NEW YORK — A slew of new bills aimed at making voting easier are being considered by New York's politicians.
On the federal level, U.S. Congresswoman Grace Meng, who represents parts of Elmhurst, Rego Park, Middle Village and Glendale in Queens, introduced a bill that would make election day a national holiday — with the hope that a day off would encourage people to vote.
And on Tuesday, state Senate Democrats announced a package of bills aimed at reforming the state's election system which they called a "relic of the last century."
The proposed reforms come after growing criticism of the way the state runs elections and lackluster voter turnout. They would change rules governing how and when people can be registered to vote.
New York state had the third worst turnout in the country, with only Texas and Indiana having a worse record, according to a 2015 report from NonprofitVOTE, a nonpartisan organization that advocates and studies voting trends in the U.S.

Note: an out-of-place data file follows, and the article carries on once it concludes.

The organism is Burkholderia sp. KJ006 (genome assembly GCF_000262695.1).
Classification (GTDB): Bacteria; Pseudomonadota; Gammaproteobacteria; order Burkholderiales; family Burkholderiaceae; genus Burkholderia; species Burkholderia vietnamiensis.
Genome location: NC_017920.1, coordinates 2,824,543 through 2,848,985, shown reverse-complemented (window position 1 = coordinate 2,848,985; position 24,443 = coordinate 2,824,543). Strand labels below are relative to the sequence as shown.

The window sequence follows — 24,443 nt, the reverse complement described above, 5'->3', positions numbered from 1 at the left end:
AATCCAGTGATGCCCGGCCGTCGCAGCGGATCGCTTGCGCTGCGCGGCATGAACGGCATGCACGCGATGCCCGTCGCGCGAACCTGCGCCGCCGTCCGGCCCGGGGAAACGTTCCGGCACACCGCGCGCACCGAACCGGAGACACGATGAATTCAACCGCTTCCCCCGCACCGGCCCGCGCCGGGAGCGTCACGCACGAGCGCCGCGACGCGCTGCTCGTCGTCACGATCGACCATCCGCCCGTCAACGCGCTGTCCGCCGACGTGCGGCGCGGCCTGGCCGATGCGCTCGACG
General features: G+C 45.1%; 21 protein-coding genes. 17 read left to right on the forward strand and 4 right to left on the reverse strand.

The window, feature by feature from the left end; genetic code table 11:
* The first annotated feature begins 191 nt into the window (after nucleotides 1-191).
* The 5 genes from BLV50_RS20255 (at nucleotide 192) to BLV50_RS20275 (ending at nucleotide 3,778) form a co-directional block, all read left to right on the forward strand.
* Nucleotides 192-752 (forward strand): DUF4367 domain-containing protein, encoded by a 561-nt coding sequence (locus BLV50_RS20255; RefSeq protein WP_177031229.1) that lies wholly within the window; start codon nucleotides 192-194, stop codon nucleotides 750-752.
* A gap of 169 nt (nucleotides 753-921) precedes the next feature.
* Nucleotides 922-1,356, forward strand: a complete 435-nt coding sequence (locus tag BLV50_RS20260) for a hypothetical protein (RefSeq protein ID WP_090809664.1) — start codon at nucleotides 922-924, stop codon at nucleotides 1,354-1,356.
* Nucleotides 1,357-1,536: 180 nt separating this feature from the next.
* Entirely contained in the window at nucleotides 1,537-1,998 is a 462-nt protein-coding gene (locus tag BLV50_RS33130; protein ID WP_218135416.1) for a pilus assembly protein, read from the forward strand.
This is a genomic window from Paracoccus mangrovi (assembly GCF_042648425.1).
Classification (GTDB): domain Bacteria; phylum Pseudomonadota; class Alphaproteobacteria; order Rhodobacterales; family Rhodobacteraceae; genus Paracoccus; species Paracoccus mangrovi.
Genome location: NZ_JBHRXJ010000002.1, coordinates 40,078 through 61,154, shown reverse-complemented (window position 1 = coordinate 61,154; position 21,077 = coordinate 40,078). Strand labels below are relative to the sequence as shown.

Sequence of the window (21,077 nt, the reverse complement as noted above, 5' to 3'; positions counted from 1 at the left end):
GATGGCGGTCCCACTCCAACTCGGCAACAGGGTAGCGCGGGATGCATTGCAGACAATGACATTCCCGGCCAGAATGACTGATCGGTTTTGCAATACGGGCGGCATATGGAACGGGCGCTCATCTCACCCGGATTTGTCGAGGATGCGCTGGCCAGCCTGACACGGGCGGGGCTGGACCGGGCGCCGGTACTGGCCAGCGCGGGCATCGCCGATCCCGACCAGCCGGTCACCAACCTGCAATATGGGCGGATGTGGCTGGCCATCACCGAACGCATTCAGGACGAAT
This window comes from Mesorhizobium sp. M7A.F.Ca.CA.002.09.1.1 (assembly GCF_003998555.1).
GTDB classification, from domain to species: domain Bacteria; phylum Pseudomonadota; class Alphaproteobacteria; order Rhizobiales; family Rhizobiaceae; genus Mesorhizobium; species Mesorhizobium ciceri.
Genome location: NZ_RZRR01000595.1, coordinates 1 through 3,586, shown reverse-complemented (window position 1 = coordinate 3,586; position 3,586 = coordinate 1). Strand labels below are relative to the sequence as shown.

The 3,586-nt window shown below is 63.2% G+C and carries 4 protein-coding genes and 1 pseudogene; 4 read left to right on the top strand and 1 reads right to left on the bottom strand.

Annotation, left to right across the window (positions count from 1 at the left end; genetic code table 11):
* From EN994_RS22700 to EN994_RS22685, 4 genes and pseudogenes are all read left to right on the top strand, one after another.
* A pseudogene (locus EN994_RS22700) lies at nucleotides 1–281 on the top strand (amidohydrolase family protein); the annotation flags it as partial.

Just 29 percent of those registered to vote did so during the 2014 midterm elections, the report found.
The lawmakers hope to hack through some of the red tape and streamline voting by automatically registering people when they get drivers' licenses or other government-issued identification and by allowing people to register at polling stations on election day.
Democrats are currently the minority party in the state's senate and have unsuccessfully tried pushing some of the bills in the package before.
This time, some of the proposals have support from the breakaway Independent Democratic Conference, which often collaborate with Republicans.
Barbara Bartoletti, the legislative director at the New York State League of Women Voters, said the latest package of voter reforms have been a long time coming.
“We’ve been trying to pass similar bills for over a decade now,” Bartoletti said.
"We just really repress the vote by setting up barriers."
In the state Assembly, Attorney General Eric Schneiderman announced the New York Votes Act on Wednesday.
Sponsored by Assemblyman Michael Cusick, it also aims to let people register on the same day as an election, as well as consolidate federal and local elections onto one day and shorten the length of time needed to register.
“New York has long been a bastion of democracy, but our state’s current system of registration and voting is an affront to that legacy," Schneiderman said.